Rotumans now have a place they can call their own in New Zealand.
The first Rotuma Community Centre was opened by Ethnic Communities Minister, Jenny Salesa, in South Auckland over the weekend.
Chair of the Auckland Rotuman Fellowship Group, Faga Fasala, said he was proud of the group's efforts.
Fasala said now they had a place where the community could gather, elders could meet and the youth could learn their "unique language and culture".
"This is more than three years in the making for us to get a centre of our own. A milestone achievement that we have a place that was given, that was blessed and donated to us by the community of the Auckland Foundation.
"This centre is not only for us - the Auckland Rotuman people - but it's open to anyone," Fasala said
He said the centre was part of the Whānau Community Trust, delivering support and services - not only for Rotumans but for all communities in New Zealand.
Rotuma is a Fijian dependency with about 2000 people living on island and at least another 10,000 more on mainland Fiji.
Thousands of others were scattered across the world.
Like a number of Pacific tongues, it was a language earmarked as under threat by the United Nations agency, UNESCO.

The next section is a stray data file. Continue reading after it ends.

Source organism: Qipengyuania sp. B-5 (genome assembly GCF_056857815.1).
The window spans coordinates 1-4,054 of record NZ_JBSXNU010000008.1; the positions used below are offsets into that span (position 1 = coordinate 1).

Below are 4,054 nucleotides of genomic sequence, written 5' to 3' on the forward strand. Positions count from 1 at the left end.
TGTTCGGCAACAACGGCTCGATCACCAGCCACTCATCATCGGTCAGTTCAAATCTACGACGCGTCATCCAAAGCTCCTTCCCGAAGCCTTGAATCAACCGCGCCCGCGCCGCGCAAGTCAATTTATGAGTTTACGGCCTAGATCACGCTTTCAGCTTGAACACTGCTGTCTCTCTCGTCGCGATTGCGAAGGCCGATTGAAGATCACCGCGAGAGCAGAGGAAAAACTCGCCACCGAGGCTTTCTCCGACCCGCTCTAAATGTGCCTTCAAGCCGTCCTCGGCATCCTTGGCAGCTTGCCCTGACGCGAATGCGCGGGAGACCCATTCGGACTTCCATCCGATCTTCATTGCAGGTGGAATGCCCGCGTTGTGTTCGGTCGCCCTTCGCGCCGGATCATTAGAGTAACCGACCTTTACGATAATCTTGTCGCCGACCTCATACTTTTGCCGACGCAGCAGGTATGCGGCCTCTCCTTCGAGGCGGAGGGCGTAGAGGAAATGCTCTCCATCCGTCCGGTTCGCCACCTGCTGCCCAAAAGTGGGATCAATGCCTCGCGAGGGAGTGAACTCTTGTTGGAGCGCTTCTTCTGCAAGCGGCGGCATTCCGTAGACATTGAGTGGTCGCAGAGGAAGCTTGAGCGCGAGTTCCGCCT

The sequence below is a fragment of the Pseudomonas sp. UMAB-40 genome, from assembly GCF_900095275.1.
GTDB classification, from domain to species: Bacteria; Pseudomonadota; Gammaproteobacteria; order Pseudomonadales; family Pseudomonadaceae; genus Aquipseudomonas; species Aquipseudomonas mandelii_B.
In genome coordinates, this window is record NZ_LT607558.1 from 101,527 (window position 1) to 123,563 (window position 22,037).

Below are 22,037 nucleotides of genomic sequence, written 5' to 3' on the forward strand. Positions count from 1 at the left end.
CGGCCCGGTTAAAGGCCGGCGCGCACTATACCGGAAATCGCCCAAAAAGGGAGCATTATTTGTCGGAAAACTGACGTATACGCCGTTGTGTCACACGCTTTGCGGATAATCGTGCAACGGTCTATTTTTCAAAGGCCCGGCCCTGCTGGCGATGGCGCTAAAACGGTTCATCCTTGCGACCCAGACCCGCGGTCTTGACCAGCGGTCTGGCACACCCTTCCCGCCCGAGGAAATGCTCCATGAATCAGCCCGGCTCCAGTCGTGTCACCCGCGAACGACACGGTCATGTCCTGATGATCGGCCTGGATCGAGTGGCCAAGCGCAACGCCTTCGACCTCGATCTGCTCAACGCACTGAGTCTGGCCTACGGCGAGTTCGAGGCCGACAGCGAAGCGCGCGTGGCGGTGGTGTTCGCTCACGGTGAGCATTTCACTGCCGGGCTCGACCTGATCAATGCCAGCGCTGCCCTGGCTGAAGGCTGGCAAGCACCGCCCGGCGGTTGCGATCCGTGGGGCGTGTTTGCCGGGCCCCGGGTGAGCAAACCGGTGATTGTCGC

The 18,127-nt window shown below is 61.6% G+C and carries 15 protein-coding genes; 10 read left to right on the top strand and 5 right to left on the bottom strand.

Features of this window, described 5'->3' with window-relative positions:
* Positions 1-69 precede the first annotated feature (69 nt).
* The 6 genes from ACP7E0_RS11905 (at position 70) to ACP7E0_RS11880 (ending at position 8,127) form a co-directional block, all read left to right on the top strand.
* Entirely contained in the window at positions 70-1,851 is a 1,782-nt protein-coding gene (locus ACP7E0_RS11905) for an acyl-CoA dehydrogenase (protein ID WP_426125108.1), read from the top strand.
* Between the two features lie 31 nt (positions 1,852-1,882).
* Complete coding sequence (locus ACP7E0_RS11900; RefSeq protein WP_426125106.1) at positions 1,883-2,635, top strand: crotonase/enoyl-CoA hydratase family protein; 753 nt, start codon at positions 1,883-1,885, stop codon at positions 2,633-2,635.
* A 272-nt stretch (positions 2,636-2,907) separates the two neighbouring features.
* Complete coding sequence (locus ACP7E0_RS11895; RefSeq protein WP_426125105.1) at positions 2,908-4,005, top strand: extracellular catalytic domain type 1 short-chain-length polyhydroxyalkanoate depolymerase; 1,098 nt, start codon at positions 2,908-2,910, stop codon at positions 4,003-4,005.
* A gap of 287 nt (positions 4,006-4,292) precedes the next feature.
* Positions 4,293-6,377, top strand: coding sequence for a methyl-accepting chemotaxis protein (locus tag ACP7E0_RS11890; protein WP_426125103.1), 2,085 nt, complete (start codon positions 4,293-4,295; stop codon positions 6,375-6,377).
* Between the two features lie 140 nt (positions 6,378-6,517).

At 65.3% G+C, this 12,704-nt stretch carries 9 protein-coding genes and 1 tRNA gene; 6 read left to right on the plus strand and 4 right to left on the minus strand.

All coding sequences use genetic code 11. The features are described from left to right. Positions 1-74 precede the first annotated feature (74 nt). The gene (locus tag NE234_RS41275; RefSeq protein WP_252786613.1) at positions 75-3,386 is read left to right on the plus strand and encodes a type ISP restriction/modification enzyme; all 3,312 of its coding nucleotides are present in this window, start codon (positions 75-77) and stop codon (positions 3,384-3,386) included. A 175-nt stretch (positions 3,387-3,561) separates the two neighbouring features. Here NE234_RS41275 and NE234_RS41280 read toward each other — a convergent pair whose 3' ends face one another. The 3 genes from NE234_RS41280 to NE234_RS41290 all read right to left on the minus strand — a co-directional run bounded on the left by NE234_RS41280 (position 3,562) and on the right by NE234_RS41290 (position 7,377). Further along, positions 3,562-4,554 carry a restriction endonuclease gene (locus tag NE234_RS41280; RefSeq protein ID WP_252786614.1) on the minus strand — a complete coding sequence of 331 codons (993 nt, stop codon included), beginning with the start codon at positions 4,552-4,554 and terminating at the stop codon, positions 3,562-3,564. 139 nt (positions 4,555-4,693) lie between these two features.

Faga Fasala said the centre was timely because there was an obvious need to keep the Rotuman language and culture alive.
"This is a world first for our small community and island nation - our very own community centre," he said.
"It's a place where we meet, help and support each other and more importantly, use our resources and knowledge to serve humanity".
Fasala said the first event at the centre is a dedication to the community's elders on Wednesday.
Earlier, Minister Jenny Salesa praised the islanders' efforts in standing together in their achievement.
Salesa said New Zealand had been able to remain Covid-contained because it had united as a country.
"That is something I believe we can learn from each other," she said. "We can only stand together strong when we are united.
The minister was gifted with a framed photograph of the Rotuman fui or lei.